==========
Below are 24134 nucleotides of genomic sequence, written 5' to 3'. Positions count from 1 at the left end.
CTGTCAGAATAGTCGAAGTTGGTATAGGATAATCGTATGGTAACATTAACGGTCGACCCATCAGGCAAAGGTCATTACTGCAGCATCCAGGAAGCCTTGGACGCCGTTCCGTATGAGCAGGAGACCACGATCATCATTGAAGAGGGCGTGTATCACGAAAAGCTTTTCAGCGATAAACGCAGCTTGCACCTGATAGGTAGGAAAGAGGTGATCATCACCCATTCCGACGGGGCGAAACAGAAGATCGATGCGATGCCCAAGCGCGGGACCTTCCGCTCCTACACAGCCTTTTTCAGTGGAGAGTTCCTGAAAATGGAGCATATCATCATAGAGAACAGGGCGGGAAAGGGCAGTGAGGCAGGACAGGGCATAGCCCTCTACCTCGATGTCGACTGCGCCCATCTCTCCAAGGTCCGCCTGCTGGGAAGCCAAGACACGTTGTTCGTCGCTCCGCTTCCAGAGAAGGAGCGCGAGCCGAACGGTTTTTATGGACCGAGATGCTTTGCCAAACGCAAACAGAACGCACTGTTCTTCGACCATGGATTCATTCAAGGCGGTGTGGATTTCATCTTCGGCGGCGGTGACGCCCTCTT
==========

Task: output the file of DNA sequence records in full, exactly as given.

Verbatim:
Below are 24134 nucleotides of genomic sequence, written 5' to 3'. Positions count from 1 at the left end.
CTGTCAGAATAGTCGAAGTTGGTATAGGATAATCGTATGGTAACATTAACGGTCGACCCATCAGGCAAAGGTCATTACTGCAGCATCCAGGAAGCCTTGGACGCCGTTCCGTATGAGCAGGAGACCACGATCATCATTGAAGAGGGCGTGTATCACGAAAAGCTTTTCAGCGATAAACGCAGCTTGCACCTGATAGGTAGGAAAGAGGTGATCATCACCCATTCCGACGGGGCGAAACAGAAGATCGATGCGATGCCCAAGCGCGGGACCTTCCGCTCCTACACAGCCTTTTTCAGTGGAGAGTTCCTGAAAATGGAGCATATCATCATAGAGAACAGGGCGGGAAAGGGCAGTGAGGCAGGACAGGGCATAGCCCTCTACCTCGATGTCGACTGCGCCCATCTCTCCAAGGTCCGCCTGCTGGGAAGCCAAGACACGTTGTTCGTCGCTCCGCTTCCAGAGAAGGAGCGCGAGCCGAACGGTTTTTATGGACCGAGATGCTTTGCCAAACGCAAACAGAACGCACTGTTCTTCGACCATGGATTCATTCAAGGCGGTGTGGATTTCATCTTCGGCGGCGGTGACGCCCTCTT